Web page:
Friday, June 17, 2011

The Stranger, 27/100

Seeing as how Albert Camus' The Stranger is supposed to be one of the most widely read novels of the 20th century, I figured I should probably get around to reading it already. It's a short novel filled with so many -isms -- existentialism, nihilism, absurdism -- that it's like taking Philosophy 101 (which I haven't taken). But as with most widely read novels, it has also been widely commented upon. So I won't add much of my own commentary. Be grateful because I would have NO idea what I was talking about (Nietzsche? That's the guy with the awesome mustache, right?).

What I will say is that every single word of the novel stuck with me. There's not a superfluous sentence in the whole book. And the courtroom and imprisonment scenes had my palms sweating, even though I already knew the story and what would happen. I would like to read it over again right now, but I need to move on.

So here are some passages I marked:

Yes, this was the evening hour when--how long ago it seemed!--I always felt so well content with life. Then, what awaited me was a night of easy, dreamless sleep. This was the same hour, but with a difference; I was returning to a cell, and what awaited me was a night haunted by forebodings of the coming day. And so I learned that familiar paths traced in the dusk of summer evenings may lead as well to prisons as to innocent, untroubled sleep.

...on a wide view, I could see that it makes little difference whether one dies at the age of thirty or threescore and ten--since, in either case, other men and women will continue living, the world will go on as before. Also, whether I died now or fort years hence, this business of dying had to be got through, inevitably. Still, somehow this line of thought wasn't as consoling as it should have been; the idea of all those years of life in hand was a galling reminder!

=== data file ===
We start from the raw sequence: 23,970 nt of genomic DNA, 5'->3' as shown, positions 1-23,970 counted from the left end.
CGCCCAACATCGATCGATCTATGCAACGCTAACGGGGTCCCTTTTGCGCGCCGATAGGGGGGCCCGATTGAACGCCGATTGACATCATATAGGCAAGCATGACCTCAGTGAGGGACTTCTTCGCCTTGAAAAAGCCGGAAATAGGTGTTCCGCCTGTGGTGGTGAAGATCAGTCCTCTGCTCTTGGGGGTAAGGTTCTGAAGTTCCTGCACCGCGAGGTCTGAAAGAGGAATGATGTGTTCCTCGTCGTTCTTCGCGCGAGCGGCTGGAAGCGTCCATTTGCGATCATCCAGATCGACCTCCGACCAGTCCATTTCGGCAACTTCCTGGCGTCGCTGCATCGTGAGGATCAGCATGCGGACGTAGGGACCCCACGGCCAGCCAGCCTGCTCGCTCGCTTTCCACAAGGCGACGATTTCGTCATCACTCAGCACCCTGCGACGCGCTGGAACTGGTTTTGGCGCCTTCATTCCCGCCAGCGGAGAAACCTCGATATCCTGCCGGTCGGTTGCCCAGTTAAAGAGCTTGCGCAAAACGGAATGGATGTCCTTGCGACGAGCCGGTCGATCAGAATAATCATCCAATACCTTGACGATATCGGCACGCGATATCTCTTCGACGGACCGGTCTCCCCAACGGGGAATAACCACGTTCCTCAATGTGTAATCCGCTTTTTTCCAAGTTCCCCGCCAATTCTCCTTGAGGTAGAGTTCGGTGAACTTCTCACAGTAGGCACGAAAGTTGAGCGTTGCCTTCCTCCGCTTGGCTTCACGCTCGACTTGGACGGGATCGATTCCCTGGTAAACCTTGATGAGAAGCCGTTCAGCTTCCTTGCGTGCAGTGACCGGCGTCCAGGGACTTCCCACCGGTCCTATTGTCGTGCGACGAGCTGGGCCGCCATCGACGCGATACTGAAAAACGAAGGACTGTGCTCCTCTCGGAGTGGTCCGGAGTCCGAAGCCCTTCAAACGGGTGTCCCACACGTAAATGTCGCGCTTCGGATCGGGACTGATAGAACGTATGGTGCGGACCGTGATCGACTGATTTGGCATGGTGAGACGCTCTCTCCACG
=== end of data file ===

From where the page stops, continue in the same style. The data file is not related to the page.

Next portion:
That was unthinkable, he said; all men believe in God, even those who reject Him. Of this he was absolutely sure; if ever he came to doubt it, his life would lose all meaning. "Do you wish," he asked indignantly, "my life to have no meaning?" Really I couldn't see how my wishes came into it, and I told him as much.

I picked up and old newspaper that was lying on the floor and read it. There was an advertisement of Kruschen Salts and I cut it out and pasted in into an album where I keep things that amuse me in the papers.

A mid-20th century tumblr!


  1. I initially heard of The Stranger through a song called "Asa Phelps is Dead", which is by a punk band from Chicago called the Lawrence Arms. (I might be an uncultured swine.)

    The song ends with this being spoken:

    "So close to dying, maman must have felt free then and ready to live it all again. Nobody, nobody had the right to cry over her. And I felt ready to live it all again, too. As if that blind rage had washed me clean, rid me of hope for the first time. And in that night, alive with the signs and stars I opened myself to the gentle indifference of the world. Finding it so much like myself - so like a brother, really - I felt that I had been happy, and I was happy again. For everything to be consummated, for me to feel less alone, I had only to wish that there be a large crowd of spectators at my funeral, and that they greet me with cries of hate."

    I read the book a few years ago, but I'm thinking that I should probably read it again. I gave my copy to someone else. I don't think she finished reading it: she said it was causing her anxiety!

    Anywho... I felt that I liked the book when I read it back in 2007. I think I'd probably enjoy it a lot more now, get some more/other meaning out of it, perhaps!

    ...I'll see what I can do about that!

  2. Oh cool. I looked up the song on youtube. That's the very last paragraph in the book.

    It's funny that it caused your friend anxiety! I was fine up until he is imprisoned and put on death row. Then I got a bit anxious. Scheduled death...that sort of thing freaks me out quite a bit. But I can see all sorts of ways the story could put one off. Beating dogs and women and shooting people because it's a sunny day and what-not.